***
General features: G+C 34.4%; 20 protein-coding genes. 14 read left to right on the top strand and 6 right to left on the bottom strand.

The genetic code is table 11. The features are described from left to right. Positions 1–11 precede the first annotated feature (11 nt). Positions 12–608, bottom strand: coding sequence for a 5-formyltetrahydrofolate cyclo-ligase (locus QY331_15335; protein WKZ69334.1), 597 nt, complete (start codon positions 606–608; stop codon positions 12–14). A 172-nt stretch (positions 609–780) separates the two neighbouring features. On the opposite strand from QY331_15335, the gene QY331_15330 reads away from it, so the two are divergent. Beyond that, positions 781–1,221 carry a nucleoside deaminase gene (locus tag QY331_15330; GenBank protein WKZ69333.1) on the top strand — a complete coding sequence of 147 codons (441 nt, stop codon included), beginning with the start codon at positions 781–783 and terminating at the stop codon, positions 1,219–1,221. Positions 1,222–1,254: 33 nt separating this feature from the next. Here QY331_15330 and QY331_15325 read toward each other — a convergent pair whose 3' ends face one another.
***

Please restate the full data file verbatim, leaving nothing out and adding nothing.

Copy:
General features: G+C 34.4%; 20 protein-coding genes. 14 read left to right on the top strand and 6 right to left on the bottom strand.

The genetic code is table 11. The features are described from left to right. Positions 1–11 precede the first annotated feature (11 nt). Positions 12–608, bottom strand: coding sequence for a 5-formyltetrahydrofolate cyclo-ligase (locus QY331_15335; protein WKZ69334.1), 597 nt, complete (start codon positions 606–608; stop codon positions 12–14). A 172-nt stretch (positions 609–780) separates the two neighbouring features. On the opposite strand from QY331_15335, the gene QY331_15330 reads away from it, so the two are divergent. Beyond that, positions 781–1,221 carry a nucleoside deaminase gene (locus tag QY331_15330; GenBank protein WKZ69333.1) on the top strand — a complete coding sequence of 147 codons (441 nt, stop codon included), beginning with the start codon at positions 781–783 and terminating at the stop codon, positions 1,219–1,221. Positions 1,222–1,254: 33 nt separating this feature from the next. Here QY331_15330 and QY331_15325 read toward each other — a convergent pair whose 3' ends face one another.